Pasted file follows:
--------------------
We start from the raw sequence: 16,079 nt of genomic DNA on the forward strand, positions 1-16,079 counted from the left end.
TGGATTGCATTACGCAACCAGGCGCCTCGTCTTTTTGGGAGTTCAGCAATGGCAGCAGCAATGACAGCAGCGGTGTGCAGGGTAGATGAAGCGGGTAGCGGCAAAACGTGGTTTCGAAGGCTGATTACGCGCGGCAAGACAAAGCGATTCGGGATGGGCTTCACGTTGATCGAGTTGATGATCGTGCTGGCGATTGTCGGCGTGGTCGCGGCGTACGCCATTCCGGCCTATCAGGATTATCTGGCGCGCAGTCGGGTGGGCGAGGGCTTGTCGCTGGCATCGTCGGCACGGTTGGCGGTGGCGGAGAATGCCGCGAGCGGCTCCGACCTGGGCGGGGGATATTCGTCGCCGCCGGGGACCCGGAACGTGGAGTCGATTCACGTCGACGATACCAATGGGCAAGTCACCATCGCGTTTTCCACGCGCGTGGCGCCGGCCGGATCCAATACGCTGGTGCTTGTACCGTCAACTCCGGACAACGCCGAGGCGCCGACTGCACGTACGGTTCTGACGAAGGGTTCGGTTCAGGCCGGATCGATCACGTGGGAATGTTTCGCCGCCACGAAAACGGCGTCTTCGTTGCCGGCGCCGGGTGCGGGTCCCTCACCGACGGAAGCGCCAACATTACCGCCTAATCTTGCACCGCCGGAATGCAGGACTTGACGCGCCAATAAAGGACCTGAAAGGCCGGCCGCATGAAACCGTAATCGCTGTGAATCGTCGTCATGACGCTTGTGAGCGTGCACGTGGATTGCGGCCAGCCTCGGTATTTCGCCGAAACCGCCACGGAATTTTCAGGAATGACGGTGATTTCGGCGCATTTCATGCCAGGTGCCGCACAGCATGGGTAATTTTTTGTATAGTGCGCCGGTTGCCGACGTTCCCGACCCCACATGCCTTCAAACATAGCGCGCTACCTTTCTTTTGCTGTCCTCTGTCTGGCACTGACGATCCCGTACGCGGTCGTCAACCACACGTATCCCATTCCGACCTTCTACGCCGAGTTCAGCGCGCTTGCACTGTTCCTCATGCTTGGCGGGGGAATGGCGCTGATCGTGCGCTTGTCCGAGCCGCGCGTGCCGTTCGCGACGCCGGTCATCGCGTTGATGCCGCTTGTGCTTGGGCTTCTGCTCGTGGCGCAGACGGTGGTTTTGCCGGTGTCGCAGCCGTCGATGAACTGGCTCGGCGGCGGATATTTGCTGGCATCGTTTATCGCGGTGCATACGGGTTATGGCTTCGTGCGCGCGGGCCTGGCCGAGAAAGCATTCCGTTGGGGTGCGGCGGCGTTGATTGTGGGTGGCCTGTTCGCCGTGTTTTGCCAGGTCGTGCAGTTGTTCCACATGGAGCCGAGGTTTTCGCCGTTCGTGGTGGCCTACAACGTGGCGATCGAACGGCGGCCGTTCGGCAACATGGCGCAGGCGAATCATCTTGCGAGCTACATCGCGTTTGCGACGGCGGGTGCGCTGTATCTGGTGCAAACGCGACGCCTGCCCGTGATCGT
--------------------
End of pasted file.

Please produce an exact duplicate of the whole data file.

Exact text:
We start from the raw sequence: 16,079 nt of genomic DNA on the forward strand, positions 1-16,079 counted from the left end.
TGGATTGCATTACGCAACCAGGCGCCTCGTCTTTTTGGGAGTTCAGCAATGGCAGCAGCAATGACAGCAGCGGTGTGCAGGGTAGATGAAGCGGGTAGCGGCAAAACGTGGTTTCGAAGGCTGATTACGCGCGGCAAGACAAAGCGATTCGGGATGGGCTTCACGTTGATCGAGTTGATGATCGTGCTGGCGATTGTCGGCGTGGTCGCGGCGTACGCCATTCCGGCCTATCAGGATTATCTGGCGCGCAGTCGGGTGGGCGAGGGCTTGTCGCTGGCATCGTCGGCACGGTTGGCGGTGGCGGAGAATGCCGCGAGCGGCTCCGACCTGGGCGGGGGATATTCGTCGCCGCCGGGGACCCGGAACGTGGAGTCGATTCACGTCGACGATACCAATGGGCAAGTCACCATCGCGTTTTCCACGCGCGTGGCGCCGGCCGGATCCAATACGCTGGTGCTTGTACCGTCAACTCCGGACAACGCCGAGGCGCCGACTGCACGTACGGTTCTGACGAAGGGTTCGGTTCAGGCCGGATCGATCACGTGGGAATGTTTCGCCGCCACGAAAACGGCGTCTTCGTTGCCGGCGCCGGGTGCGGGTCCCTCACCGACGGAAGCGCCAACATTACCGCCTAATCTTGCACCGCCGGAATGCAGGACTTGACGCGCCAATAAAGGACCTGAAAGGCCGGCCGCATGAAACCGTAATCGCTGTGAATCGTCGTCATGACGCTTGTGAGCGTGCACGTGGATTGCGGCCAGCCTCGGTATTTCGCCGAAACCGCCACGGAATTTTCAGGAATGACGGTGATTTCGGCGCATTTCATGCCAGGTGCCGCACAGCATGGGTAATTTTTTGTATAGTGCGCCGGTTGCCGACGTTCCCGACCCCACATGCCTTCAAACATAGCGCGCTACCTTTCTTTTGCTGTCCTCTGTCTGGCACTGACGATCCCGTACGCGGTCGTCAACCACACGTATCCCATTCCGACCTTCTACGCCGAGTTCAGCGCGCTTGCACTGTTCCTCATGCTTGGCGGGGGAATGGCGCTGATCGTGCGCTTGTCCGAGCCGCGCGTGCCGTTCGCGACGCCGGTCATCGCGTTGATGCCGCTTGTGCTTGGGCTTCTGCTCGTGGCGCAGACGGTGGTTTTGCCGGTGTCGCAGCCGTCGATGAACTGGCTCGGCGGCGGATATTTGCTGGCATCGTTTATCGCGGTGCATACGGGTTATGGCTTCGTGCGCGCGGGCCTGGCCGAGAAAGCATTCCGTTGGGGTGCGGCGGCGTTGATTGTGGGTGGCCTGTTCGCCGTGTTTTGCCAGGTCGTGCAGTTGTTCCACATGGAGCCGAGGTTTTCGCCGTTCGTGGTGGCCTACAACGTGGCGATCGAACGGCGGCCGTTCGGCAACATGGCGCAGGCGAATCATCTTGCGAGCTACATCGCGTTTGCGACGGCGGGTGCGCTGTATCTGGTGCAAACGCGACGCCTGCCCGTGATCGT